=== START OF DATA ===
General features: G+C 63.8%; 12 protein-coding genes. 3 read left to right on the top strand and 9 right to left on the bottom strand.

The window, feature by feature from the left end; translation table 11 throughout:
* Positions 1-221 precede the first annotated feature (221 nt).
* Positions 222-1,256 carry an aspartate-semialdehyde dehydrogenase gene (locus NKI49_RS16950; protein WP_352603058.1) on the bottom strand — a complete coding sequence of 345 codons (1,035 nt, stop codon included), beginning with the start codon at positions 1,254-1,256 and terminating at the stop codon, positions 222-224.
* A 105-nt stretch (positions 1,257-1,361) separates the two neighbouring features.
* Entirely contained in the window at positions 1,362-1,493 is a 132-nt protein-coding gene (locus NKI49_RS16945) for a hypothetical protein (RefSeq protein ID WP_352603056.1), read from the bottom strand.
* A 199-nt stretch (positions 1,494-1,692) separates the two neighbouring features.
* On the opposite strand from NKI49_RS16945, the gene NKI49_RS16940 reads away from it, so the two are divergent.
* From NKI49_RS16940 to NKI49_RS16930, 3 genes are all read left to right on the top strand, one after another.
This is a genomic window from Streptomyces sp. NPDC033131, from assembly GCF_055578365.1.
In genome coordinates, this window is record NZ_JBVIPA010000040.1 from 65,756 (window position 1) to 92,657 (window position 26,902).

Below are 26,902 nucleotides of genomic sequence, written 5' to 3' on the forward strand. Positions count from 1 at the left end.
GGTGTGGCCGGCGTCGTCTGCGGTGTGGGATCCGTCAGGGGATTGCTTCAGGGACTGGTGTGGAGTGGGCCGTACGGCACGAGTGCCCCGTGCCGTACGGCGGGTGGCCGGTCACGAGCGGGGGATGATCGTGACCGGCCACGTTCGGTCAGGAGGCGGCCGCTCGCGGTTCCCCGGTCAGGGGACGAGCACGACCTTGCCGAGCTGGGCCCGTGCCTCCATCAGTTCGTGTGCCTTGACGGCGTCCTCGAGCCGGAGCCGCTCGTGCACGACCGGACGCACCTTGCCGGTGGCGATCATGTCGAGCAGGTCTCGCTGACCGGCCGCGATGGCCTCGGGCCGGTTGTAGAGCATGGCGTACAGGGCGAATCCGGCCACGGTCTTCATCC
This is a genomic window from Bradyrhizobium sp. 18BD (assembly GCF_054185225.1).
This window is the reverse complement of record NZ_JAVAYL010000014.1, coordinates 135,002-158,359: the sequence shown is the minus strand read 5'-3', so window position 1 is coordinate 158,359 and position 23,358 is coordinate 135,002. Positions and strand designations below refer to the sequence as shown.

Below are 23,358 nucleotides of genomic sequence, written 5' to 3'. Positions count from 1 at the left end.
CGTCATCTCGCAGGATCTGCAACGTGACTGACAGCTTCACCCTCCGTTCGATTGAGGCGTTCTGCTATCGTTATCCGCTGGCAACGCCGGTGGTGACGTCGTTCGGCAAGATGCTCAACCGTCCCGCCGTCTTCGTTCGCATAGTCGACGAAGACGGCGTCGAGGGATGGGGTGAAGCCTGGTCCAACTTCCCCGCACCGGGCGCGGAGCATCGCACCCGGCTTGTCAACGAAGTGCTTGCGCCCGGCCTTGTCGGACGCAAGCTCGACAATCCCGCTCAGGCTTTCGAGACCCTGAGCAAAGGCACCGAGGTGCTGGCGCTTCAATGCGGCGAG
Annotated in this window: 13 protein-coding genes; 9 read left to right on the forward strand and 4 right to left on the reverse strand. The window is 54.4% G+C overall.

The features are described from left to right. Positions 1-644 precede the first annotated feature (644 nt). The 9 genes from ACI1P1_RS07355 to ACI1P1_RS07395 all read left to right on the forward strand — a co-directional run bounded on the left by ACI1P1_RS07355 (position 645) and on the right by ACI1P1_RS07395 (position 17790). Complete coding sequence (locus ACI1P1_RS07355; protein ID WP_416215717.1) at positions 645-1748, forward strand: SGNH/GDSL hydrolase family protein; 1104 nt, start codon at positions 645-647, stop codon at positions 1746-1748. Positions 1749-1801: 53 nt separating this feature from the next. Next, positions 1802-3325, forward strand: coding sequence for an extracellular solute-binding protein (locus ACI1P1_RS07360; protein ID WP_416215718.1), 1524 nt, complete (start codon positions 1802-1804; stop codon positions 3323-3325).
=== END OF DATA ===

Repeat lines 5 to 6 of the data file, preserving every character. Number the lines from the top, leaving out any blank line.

* A 105-nt stretch (positions 1,257-1,361) separates the two neighbouring features.
* Entirely contained in the window at positions 1,362-1,493 is a 132-nt protein-coding gene (locus NKI49_RS16945) for a hypothetical protein (RefSeq protein ID WP_352603056.1), read from the bottom strand.